The government and Washington disagree as to the weight of any evidence of fear exhibited by Armstrong prior to the shooting. She did not sleep at Bismallah's Sunday and did not go to work Monday. Armstrong had made plans to move back to Chicago on October 5. In the meantime, however, she had permitted her son to stay at motels with Washington.


At approximately 7 a.m. on October 3, 1984, Washington arrived at the Fort Ord I.D. Card Office where Armstrong worked. Washington was seen pacing around the office and appeared disheveled. Armstrong arrived about 7:15 a.m. As it developed, the telephone wires to her office had been cut. There was no conclusive proof that a knife owned by Washington had made the cuts, although the cuts were "consistent" with cuts made by his knife.


Washington and Armstrong were seen walking together near her office between 7:15 and 7:30 a.m. They had moved about 900 feet when Washington pulled out a gun and shot Armstrong. She fell after the first shot, and Washington fired four more bullets into her body. Death was instantaneous. Washington then fled with his gun and was pursued for several short blocks by Major Owens in his car. When Owens attempted to block his escape, Washington stepped in front of the car and shot Owens through the windshield, wounding him in the arm.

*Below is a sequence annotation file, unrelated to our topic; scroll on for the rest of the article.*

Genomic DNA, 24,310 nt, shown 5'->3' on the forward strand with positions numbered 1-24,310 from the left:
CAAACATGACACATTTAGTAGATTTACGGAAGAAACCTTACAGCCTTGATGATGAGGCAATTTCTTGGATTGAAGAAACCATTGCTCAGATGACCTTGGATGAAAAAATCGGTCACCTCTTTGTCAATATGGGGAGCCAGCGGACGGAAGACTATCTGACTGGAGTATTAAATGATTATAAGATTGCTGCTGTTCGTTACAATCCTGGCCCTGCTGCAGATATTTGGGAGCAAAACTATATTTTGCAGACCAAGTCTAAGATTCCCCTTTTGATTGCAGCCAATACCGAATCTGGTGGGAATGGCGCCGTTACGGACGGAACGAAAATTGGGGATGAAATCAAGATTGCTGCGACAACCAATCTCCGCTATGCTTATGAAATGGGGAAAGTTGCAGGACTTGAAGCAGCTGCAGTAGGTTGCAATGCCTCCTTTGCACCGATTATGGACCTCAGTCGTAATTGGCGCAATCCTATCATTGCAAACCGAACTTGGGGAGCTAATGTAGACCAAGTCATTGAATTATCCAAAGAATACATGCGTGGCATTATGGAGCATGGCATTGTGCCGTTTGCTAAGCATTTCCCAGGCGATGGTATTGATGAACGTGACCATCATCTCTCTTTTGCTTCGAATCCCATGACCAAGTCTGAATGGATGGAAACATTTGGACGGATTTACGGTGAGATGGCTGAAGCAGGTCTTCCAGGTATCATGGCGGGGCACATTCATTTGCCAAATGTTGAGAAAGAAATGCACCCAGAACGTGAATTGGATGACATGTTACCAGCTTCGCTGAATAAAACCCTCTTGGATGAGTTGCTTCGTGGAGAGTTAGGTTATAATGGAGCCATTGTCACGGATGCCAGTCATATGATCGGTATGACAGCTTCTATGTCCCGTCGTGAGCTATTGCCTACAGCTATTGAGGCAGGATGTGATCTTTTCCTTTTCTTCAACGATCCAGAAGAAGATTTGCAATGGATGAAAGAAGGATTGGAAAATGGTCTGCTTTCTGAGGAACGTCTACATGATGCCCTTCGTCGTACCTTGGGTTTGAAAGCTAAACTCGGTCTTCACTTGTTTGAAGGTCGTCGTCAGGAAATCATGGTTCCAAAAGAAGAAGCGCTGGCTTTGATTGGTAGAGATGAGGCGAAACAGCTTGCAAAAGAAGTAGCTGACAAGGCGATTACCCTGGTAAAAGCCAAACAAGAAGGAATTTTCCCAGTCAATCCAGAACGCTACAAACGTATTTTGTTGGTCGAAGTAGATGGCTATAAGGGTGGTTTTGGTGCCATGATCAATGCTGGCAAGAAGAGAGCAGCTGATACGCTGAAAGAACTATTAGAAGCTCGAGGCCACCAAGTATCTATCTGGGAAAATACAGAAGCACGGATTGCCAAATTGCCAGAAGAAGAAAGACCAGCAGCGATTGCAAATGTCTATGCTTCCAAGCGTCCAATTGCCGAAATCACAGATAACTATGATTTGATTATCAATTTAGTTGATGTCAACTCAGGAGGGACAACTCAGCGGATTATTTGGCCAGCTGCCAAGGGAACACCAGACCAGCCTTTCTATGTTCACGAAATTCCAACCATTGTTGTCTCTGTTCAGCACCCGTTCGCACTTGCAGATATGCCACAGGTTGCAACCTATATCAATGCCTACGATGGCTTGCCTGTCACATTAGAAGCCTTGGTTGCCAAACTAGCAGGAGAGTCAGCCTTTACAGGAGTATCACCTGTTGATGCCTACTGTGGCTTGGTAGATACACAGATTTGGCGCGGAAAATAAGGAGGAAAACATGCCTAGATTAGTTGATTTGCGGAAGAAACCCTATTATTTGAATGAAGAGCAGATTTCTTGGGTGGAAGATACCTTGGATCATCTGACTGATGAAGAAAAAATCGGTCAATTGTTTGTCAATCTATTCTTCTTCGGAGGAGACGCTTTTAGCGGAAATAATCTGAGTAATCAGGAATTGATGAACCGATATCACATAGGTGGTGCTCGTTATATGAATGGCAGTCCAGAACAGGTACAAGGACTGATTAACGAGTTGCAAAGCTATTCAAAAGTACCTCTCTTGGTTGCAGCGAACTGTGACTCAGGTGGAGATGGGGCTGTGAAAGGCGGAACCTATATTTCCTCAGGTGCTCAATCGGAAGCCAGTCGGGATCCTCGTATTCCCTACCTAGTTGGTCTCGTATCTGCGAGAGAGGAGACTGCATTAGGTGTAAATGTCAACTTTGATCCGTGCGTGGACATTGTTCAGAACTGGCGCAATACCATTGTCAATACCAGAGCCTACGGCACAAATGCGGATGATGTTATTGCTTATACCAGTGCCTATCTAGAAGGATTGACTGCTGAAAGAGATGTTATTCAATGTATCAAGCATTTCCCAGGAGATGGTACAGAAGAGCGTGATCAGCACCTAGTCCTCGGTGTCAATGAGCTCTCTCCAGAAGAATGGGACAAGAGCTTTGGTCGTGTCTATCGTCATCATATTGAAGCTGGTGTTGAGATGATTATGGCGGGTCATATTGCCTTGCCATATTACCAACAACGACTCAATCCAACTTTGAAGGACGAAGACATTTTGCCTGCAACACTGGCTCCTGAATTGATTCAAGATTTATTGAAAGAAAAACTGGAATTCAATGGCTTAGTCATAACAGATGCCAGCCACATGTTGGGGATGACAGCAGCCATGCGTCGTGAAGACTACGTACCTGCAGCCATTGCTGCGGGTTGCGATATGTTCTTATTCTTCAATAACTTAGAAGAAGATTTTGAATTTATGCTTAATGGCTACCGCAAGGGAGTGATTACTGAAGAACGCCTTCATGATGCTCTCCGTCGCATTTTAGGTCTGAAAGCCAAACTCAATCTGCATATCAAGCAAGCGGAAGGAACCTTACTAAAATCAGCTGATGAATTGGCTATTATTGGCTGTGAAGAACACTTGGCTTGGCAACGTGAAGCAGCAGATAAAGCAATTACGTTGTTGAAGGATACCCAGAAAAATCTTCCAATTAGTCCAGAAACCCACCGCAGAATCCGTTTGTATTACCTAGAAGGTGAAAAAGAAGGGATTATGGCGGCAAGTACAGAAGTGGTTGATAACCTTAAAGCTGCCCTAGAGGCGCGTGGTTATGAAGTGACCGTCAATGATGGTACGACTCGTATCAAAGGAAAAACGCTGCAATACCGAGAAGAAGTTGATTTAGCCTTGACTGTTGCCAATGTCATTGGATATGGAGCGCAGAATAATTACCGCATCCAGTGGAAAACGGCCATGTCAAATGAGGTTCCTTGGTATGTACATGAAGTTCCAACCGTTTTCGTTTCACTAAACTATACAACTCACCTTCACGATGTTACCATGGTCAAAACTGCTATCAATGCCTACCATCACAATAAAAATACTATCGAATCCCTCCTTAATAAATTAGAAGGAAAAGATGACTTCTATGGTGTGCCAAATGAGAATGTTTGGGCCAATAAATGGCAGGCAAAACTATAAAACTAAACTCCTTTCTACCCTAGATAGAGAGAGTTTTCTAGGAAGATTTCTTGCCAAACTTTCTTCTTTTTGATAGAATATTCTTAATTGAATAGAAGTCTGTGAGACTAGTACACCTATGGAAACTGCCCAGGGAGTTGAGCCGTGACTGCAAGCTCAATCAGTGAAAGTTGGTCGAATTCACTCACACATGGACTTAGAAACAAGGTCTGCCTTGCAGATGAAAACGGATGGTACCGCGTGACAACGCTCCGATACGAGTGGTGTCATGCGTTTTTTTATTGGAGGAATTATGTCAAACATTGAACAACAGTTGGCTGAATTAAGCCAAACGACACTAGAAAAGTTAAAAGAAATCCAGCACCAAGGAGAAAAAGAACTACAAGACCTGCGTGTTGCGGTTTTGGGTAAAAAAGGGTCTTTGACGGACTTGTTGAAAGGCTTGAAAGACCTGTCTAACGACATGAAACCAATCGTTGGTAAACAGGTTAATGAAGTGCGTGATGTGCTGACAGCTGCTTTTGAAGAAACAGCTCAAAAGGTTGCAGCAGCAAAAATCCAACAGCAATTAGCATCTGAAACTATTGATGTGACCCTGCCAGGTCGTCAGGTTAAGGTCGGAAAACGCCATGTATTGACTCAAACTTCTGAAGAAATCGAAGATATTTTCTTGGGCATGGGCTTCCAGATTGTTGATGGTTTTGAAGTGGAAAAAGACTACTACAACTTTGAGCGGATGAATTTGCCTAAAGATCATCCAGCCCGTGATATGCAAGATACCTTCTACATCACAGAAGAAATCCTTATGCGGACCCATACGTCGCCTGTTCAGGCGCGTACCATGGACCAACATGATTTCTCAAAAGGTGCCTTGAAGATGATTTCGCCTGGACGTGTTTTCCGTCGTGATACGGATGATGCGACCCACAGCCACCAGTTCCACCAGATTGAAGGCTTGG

A crowd of approximately 75 to 100 people had gathered and began to pursue Washington. He ran to the Personnel Control Office and surrendered to Major Jack Day, turning over his gun. Day smelled alcohol on Washington. Witnesses testified that Washington had no trouble walking. Four beer cans were found in Washington's car.




In the jury selection process, the court conducted the entire examination. Over objection, the court refused to ask whether jurors knew any of the government's witnesses. We review the sufficiency of voir dire questions for abuse of discretion. United States v. Feldman, 788 F.2d 544, 556 (9th Cir.1986), cert. denied, --- U.S. ----, 107 S.Ct. 955, 93 L.Ed.2d 1003 (1987).